Predictability of in vitro dermal assays when evaluating fatty amine derivatives
Owner/Developer: Toxicology in Vitro
It is widely accepted that skin assays based on reconstructed human epidermis (RhE) models can be used in place of in vivo testing to accurately predict corrosivity and/or irritancy of commodity chemicals. Due to REACH legislation, substances from various categories of fatty amines derivatives have been evaluated for dermal corrosion applying either the EpiDerm™ (EPI-200) or EpiSkin™ assay. Available data and practical experience indicated that these substances are corrosive to the skin. The substances tested are cationic surfactants which dermal effects are characterized by a delayed severe inflammatory reaction. The mechanism is thought to be related to disruption of the cellular membrane following diffusion of the long apolar tails of the molecules into the lipid bilayers. However, unexpectedly almost all obtained study results indicated that these substances are NOT corrosive in these in vitro RhE test systems. Since these results did not align with the experiences on such substances, limited in vivo rabbit studies were employed additionally. These studies confirmed that after some delay full skin tissue destruction occurs, requiring classification as Corrosive Cat.1B or 1C for GHS. The results obtained for various fatty amine derivatives shows that RhE assays do not always predict corrosivity correctly.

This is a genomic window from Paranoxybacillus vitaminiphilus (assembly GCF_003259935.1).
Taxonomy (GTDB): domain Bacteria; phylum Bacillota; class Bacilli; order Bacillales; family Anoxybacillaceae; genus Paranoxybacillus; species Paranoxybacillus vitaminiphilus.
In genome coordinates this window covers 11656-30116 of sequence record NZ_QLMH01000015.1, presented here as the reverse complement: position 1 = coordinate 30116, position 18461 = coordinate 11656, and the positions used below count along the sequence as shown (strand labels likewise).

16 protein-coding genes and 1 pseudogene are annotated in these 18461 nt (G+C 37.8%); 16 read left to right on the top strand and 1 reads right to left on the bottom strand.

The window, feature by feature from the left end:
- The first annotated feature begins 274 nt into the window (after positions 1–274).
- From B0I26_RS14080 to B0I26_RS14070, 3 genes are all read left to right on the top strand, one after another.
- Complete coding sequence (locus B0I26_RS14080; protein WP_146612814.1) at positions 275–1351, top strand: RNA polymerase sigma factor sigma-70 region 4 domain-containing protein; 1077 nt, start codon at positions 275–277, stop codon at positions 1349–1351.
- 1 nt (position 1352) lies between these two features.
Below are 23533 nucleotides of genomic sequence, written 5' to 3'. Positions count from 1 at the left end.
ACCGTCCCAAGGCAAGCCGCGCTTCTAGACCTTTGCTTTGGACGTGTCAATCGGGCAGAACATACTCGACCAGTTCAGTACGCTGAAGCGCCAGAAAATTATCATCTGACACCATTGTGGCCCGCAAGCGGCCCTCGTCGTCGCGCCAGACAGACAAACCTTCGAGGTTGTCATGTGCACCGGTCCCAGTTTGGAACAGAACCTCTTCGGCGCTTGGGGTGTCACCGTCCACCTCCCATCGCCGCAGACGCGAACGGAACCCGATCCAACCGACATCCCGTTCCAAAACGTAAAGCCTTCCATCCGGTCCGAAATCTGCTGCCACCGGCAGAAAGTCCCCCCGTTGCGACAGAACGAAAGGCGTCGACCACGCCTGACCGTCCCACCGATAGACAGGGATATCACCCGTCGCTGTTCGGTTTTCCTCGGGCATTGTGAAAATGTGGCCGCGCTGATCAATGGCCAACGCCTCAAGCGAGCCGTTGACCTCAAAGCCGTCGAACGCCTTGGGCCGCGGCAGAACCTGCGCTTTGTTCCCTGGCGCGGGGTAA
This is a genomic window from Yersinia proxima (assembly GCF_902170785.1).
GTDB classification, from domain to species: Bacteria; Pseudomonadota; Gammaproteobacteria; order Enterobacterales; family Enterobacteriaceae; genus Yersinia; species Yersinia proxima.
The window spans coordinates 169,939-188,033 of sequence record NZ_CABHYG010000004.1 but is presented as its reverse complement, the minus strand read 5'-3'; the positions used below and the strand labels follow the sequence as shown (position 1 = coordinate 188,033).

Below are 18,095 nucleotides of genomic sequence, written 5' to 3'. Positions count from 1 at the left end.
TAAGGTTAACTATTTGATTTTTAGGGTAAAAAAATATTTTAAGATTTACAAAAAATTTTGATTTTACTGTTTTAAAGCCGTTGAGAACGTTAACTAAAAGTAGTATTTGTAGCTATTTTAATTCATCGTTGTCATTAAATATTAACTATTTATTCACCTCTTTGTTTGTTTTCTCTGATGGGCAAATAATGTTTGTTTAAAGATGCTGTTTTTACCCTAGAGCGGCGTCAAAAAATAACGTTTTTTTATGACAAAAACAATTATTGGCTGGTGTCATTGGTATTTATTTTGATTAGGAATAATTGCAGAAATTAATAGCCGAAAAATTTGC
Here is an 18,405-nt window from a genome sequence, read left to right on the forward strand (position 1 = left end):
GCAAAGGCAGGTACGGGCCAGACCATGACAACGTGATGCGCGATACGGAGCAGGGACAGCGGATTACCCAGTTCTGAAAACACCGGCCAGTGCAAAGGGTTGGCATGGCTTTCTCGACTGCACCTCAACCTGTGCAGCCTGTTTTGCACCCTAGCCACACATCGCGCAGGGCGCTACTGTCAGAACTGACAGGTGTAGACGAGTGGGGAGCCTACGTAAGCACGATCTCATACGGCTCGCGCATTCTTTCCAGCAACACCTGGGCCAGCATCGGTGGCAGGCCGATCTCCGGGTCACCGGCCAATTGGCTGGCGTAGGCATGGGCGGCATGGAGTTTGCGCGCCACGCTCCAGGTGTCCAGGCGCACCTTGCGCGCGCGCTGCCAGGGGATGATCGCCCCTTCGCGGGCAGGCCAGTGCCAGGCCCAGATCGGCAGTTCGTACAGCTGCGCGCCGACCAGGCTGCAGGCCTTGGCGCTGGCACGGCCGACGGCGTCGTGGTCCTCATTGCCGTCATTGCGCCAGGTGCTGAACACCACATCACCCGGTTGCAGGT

|Channel:||Website - Printed|
|Audience:||Students - Scientists - Industry - Researchers - Regulators|
|User access:||Open access|
|Relevance:||Replacement - Reduction|
|Purpose:||Documentation and information - Toxicological and safety evaluation|
|Legislative framework:||REACH Regulation (EC) No 1907/2006|
|Technology/Tools:||Alternative test methods (in vitro)|
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